Higher Education

The Higher Education Act, or HEA, governs federal investments in making quality education at colleges and universities accessible and achievable across the nation. The law has been due for reauthorization since 2013 and was last updated a decade ago in 2008. This webpage presents areas of relevence in the law to the afterschool field, as well as opportunities and areas of concern in on-going discussions on reauthorization.

The major take-aways are:

  • After-school programs have a real role to play in preparing students for and working in coordination with Institutes of Higher Education (IHE)
  • A major opportunity exists in the areas of educator training where afterschool programs can be a training ground for a diverse educator workforce while supporting today's young people with near-peer mentors in programs.
  • Be alert to an on-going threat to federal work study programs. Currently the program requires campuses to set aside 7% of work study for community service activities (this includes afterschool programs). Current proposals (sometimes intentionally and sometimes unwittingly) have suggested paving over this important program. While we love to see innovation, we want to make sure it is not at the expense of well-serving programs that work!

Current Law:

Current Higher Education Law has many areas of interest to the afterschool field. We highlight 5 below.

  1. The purpose of federal education law in higher education: Initially authorized in 1965, the first purpose mentioned in the original law was strengthening the community service programs of colleges and universities to “assist… the people of the United State in the solution of community problems such as housing, poverty, recreation, employment, youth opportunities, transportation, health and land use.” (Emphasis added.)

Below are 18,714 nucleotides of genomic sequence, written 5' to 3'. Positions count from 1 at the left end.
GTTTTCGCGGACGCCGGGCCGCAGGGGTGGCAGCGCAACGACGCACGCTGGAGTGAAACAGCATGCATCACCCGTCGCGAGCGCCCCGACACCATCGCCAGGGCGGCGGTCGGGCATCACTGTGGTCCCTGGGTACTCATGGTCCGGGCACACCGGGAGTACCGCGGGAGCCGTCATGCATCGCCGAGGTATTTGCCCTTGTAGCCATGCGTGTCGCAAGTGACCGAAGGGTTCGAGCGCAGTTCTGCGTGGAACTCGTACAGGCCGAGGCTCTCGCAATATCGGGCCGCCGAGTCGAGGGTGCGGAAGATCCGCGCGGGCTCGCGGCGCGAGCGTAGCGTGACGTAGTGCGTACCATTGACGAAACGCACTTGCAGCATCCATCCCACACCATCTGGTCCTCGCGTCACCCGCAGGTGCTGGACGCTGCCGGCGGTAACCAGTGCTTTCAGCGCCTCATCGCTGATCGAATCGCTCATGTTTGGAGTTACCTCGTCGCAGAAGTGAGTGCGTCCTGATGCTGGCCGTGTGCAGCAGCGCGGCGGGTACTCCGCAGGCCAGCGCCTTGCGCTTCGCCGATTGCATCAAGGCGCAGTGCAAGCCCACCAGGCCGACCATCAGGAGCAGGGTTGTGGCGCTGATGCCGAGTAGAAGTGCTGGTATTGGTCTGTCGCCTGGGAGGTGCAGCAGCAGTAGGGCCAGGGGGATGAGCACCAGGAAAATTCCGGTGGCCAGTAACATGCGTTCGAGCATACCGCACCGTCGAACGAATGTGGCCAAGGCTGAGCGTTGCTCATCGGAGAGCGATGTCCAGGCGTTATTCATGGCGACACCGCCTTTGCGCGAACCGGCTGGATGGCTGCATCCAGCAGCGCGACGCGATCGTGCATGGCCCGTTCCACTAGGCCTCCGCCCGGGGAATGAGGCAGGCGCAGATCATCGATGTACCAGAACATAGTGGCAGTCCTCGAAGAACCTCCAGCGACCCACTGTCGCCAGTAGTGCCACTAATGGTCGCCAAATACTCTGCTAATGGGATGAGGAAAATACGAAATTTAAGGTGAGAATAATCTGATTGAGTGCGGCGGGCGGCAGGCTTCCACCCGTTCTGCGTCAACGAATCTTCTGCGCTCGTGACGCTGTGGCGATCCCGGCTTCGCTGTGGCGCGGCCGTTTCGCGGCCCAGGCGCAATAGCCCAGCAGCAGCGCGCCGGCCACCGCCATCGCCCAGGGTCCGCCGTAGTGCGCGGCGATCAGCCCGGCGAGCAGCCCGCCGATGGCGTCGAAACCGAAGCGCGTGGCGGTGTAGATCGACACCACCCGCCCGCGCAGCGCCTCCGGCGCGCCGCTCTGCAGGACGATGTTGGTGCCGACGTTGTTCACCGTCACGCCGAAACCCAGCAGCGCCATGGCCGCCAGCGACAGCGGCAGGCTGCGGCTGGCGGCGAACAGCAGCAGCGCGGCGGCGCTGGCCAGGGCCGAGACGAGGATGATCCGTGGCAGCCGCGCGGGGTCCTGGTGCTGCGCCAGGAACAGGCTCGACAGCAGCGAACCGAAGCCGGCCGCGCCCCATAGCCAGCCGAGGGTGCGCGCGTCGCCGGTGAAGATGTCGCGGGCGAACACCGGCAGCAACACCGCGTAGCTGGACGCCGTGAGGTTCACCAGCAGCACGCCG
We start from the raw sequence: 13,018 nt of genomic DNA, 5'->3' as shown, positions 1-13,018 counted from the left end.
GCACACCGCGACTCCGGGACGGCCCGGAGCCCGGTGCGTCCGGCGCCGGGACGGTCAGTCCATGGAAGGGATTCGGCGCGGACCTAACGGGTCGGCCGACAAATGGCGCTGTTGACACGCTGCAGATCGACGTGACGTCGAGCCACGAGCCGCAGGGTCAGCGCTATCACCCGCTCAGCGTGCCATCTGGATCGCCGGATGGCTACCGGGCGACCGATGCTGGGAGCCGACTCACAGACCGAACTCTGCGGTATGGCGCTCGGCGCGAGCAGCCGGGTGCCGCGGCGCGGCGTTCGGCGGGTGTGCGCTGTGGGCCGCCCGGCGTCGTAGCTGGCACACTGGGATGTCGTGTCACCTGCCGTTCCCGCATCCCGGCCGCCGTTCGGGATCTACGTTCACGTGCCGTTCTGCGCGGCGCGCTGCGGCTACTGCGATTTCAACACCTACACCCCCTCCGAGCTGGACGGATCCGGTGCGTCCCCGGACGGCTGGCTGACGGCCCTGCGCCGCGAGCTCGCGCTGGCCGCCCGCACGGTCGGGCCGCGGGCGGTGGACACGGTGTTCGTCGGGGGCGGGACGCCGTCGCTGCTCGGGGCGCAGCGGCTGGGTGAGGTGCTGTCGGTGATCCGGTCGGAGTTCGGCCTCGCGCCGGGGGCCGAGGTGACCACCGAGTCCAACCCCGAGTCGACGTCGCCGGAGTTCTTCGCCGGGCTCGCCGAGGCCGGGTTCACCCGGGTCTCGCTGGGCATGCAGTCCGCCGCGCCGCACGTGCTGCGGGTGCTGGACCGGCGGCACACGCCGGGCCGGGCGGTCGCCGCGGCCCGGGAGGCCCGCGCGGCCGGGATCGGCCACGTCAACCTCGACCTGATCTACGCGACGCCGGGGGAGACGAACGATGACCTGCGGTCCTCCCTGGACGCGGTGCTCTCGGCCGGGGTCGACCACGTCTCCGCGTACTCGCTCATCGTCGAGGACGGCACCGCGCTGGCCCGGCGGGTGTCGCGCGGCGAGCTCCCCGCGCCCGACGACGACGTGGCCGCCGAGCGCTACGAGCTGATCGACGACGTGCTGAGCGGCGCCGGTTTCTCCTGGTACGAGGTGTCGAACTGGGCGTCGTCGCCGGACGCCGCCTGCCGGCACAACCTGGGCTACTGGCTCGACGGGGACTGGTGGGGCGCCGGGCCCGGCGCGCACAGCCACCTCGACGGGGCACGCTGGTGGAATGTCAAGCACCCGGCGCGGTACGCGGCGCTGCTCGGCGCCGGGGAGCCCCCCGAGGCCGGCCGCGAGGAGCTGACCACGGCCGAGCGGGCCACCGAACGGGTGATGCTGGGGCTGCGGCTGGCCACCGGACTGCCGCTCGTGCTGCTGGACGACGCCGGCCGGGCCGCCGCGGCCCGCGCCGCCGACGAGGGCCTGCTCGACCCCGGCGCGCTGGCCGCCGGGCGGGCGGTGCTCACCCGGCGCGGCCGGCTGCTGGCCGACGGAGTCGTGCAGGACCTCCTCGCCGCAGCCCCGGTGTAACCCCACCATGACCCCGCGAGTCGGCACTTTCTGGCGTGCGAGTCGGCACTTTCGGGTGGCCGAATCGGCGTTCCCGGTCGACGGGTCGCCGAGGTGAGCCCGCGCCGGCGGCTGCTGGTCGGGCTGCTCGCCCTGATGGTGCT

1. Opportunities for work-study: Many of us participated in work-study to help support our college educations. These experiences can benefit both the student and the community. In fact, the original 1965 law which adopted the work-study program set it up to allow students to “work in the public interest for a public or private non-profit organization.” Today, many university students get to share their knowledge and learn from their communities by performing work-study in afterschool and summer learning programs and other activities that align with their career goals.
  1. Teacher Training: The higher education law recognizes that colleges and universities are the training grounds for the educators of tomorrow and that providing quality teachers to underserved areas is essential for a strong educated democracy. The HEA law’s Title II focuses entirely on preparing educators from recruitment, through training, mentoring, and educator leadership. Afterschool and summer programs support this work in a variety of ways, but here are three particularly interesting points:
    1. Career Interest: First, afterschool and summer learning programs are often places where people first become interested in a career in education. Informal educators working in afterschool programs, museums, and as summer camp counselors often find their passion for a lifelong career. Moreover, these informal educators often are from the local community and reflect the diversity of the community in which they work.
    2. Career Mentoring: Undergraduate students who are training to be teachers can receive training in afterschool and summer settings. Programs like Breakthrough and California Teaching Fellows use these informal education spaces to provide training teachers with low-ratio student-to-teacher classrooms and exposure to students in diverse geographic and demographic settings. Breakthrough provides training teachers with an expert teacher mentor and small groups of 7-10 students identified for support over the summer. Training teachers can provide a lesson in the morning, receive feedback, and approach the afternoon with new skills to practice.
    3. On-going Training: Afterschool and summer learning programs often have the ability to innovate new and effective ways of teaching and relating to youth. Teachers can coordinate with afterschool and summer programs to train. They may observe and try lessons in hands-on and project based learning, receive training in areas like cultural competency, youth leadership, and youth development practices, or try a new technology like a maker-space.